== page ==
BUSINESS MAVERICK: ANALYSIS

South Africa’s regional pre-eminence at risk as others chase its lead

By Sharon Wood 21 October 2019

President Cyril Ramaphosa (Photo: EPA-EFE / Patrick Seeger)

The energy-related comedy of errors couldn’t have been worse timed for the South African government’s high-profile efforts to attract global investor funds and approval for its structural reform programme. The unfortunate events coincided with the IMF’s growth downgrade and evidence in Absa’s Africa Financial Markets Index of other sub-Saharan countries vying for the region’s top spot.

The government did itself no favours last week by bungling things on various energy-related fronts during one of South Africa’s most internationally visible weeks. President Cyril Ramaphosa had an invaluable opportunity to convince international investors – and, more important, Moody’s rating agency – that the government was addressing South Africa’s biggest structural challenges.

Instead, as he took the podium, a comedy of errors began unfolding. Nationwide load shedding highlighted that Eskom doesn’t have enough plasters to patch over the truly dire state of our energy infrastructure; the facility didn’t provide any forewarning or inspire confidence that it was dealing with the problems; government gazetted the wrong version of the long-awaited Integrated Resource Plan and, to top it all, Mineral Resources and Energy Minister Gwede Mantashe flatly denied there is an energy crisis.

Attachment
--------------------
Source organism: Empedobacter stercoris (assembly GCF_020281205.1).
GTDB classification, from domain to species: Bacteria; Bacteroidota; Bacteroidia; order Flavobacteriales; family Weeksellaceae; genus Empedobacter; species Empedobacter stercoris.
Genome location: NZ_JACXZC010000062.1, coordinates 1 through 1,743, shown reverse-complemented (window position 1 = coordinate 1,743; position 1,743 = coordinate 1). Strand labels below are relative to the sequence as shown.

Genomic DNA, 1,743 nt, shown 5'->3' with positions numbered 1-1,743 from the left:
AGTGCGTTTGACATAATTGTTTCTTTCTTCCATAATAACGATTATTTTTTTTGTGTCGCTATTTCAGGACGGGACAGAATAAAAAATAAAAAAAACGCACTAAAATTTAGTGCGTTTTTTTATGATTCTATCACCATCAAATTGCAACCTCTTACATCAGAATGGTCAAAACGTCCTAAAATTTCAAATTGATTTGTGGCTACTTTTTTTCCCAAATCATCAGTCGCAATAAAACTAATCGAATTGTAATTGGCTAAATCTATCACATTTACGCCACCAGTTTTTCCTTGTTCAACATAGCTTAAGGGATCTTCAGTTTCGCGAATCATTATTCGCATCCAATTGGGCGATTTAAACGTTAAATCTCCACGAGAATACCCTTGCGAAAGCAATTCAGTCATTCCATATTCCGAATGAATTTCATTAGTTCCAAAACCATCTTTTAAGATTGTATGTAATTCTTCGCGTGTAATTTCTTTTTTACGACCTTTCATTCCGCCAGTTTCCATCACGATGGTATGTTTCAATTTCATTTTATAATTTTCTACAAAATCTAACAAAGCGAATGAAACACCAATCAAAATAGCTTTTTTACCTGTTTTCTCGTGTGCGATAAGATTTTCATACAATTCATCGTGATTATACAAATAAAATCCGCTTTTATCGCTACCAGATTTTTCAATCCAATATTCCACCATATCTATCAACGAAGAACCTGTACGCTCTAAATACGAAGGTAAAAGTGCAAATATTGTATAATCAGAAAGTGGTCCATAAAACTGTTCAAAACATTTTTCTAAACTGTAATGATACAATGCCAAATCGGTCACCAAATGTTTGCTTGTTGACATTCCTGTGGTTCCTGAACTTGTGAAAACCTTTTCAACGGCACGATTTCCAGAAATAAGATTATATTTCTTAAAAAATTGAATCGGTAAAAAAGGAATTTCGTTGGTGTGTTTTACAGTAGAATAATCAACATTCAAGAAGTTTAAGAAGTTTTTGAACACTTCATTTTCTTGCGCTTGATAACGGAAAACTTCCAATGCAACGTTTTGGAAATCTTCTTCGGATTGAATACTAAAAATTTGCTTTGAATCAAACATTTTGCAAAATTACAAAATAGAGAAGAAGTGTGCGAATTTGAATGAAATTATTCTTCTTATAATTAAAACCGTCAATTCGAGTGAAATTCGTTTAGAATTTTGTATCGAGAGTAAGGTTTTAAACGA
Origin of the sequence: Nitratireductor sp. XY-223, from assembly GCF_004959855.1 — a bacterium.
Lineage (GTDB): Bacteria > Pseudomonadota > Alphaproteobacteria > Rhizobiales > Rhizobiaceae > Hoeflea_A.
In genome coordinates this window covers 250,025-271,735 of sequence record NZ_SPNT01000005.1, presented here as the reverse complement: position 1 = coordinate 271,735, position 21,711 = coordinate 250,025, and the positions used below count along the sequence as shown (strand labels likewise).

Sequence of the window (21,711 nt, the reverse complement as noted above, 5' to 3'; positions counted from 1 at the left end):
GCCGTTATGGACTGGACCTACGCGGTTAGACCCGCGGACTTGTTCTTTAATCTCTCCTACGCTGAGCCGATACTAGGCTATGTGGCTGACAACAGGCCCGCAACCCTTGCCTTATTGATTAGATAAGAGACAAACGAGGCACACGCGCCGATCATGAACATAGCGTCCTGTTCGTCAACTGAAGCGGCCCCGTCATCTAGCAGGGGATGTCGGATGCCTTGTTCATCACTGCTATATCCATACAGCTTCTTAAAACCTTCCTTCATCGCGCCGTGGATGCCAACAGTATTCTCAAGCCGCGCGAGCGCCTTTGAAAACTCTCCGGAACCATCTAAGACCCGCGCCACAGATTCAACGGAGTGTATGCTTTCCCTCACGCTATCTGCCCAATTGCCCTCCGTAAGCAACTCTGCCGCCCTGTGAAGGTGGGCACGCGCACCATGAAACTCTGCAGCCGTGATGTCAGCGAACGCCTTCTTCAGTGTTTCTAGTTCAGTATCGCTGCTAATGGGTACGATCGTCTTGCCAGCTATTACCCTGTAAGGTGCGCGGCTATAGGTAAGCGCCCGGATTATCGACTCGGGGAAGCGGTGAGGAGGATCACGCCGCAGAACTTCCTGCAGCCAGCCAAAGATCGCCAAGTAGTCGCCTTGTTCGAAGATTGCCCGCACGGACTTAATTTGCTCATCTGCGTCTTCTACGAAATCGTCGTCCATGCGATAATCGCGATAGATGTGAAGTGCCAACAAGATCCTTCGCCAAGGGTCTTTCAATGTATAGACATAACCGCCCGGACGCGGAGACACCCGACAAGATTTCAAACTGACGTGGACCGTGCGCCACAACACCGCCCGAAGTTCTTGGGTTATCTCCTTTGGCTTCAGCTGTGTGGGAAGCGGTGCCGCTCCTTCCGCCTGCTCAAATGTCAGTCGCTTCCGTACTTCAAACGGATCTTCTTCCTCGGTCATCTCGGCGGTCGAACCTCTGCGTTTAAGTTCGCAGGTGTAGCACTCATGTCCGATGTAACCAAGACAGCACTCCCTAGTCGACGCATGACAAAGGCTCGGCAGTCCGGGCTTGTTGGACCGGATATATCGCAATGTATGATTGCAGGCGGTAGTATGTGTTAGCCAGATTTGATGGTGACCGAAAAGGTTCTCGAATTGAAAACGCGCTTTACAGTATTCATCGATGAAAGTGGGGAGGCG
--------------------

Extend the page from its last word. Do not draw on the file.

This came ahead of an action-packed end-of-the-month agenda that includes the delayed mini-Budget (which suggested government may be getting its ducks in a row to deliver a confidence-inducing Budget and firm restructuring plan for Eskom) and the Moody’s rating announcement two days later.

Instead, unfolding events suggest the government may have a sorry story to tell, setting the stage for a rating downgrade and dashing business confidence that is just short of a 34-year low. The consensus is that Moody’s will lower South Africa’s sovereign rating outlook but not the rating itself. After last week’s shenanigans, this confidence may prove misplaced.

Much is at stake for South Africa, not least the fact that other African countries, specifically Mauritius, Egypt, and Rwanda, are on their way to becoming contenders to our leadership status in sub-Sahara. In his newsletter, published before he delivered his keynote address at the opening of the FT Africa Summit, Ramaphosa took pride in the fact that South Africa had climbed seven places in the World Economic Forum’s annual 2019 Global Competitiveness Report. “This is a noteworthy achievement within a relatively short period of time,” he wrote.

However, according to the Absa Africa Financial Markets Index 2019, others are fast catching up to South Africa’s leadership position in the index. Critically, in the index’s Pillar 6, Macroeconomic Opportunities, Egypt took over South Africa’s top spot this year. The pillar, one of six, measures economic performance, financial risks, and financial transparency.

While South Africa has a much higher GDP per capita than Egypt, says the report, its position in the index has been undermined by the sluggish growth that has continued in 2019, “worsened by power outages caused by problems plaguing its state-run electric utility”.